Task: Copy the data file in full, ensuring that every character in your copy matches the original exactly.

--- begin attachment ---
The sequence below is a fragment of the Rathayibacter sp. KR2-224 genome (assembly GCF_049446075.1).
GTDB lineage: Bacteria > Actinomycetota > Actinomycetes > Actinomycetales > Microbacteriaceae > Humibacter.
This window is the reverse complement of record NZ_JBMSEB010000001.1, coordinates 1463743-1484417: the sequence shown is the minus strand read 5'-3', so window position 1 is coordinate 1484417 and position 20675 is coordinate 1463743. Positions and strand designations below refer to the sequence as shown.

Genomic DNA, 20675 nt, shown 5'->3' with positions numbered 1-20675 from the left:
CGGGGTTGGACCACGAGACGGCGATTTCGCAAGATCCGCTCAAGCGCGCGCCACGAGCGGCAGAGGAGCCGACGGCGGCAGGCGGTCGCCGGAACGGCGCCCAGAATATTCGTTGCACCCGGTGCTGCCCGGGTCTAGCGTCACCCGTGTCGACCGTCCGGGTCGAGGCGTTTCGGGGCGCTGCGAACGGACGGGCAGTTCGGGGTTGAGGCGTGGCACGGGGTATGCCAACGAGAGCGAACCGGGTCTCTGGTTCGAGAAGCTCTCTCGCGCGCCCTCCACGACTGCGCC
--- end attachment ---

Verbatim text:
The sequence below is a fragment of the Rathayibacter sp. KR2-224 genome (assembly GCF_049446075.1).
GTDB lineage: Bacteria > Actinomycetota > Actinomycetes > Actinomycetales > Microbacteriaceae > Humibacter.
This window is the reverse complement of record NZ_JBMSEB010000001.1, coordinates 1463743-1484417: the sequence shown is the minus strand read 5'-3', so window position 1 is coordinate 1484417 and position 20675 is coordinate 1463743. Positions and strand designations below refer to the sequence as shown.

Genomic DNA, 20675 nt, shown 5'->3' with positions numbered 1-20675 from the left:
CGGGGTTGGACCACGAGACGGCGATTTCGCAAGATCCGCTCAAGCGCGCGCCACGAGCGGCAGAGGAGCCGACGGCGGCAGGCGGTCGCCGGAACGGCGCCCAGAATATTCGTTGCACCCGGTGCTGCCCGGGTCTAGCGTCACCCGTGTCGACCGTCCGGGTCGAGGCGTTTCGGGGCGCTGCGAACGGACGGGCAGTTCGGGGTTGAGGCGTGGCACGGGGTATGCCAACGAGAGCGAACCGGGTCTCTGGTTCGAGAAGCTCTCTCGCGCGCCCTCCACGACTGCGCC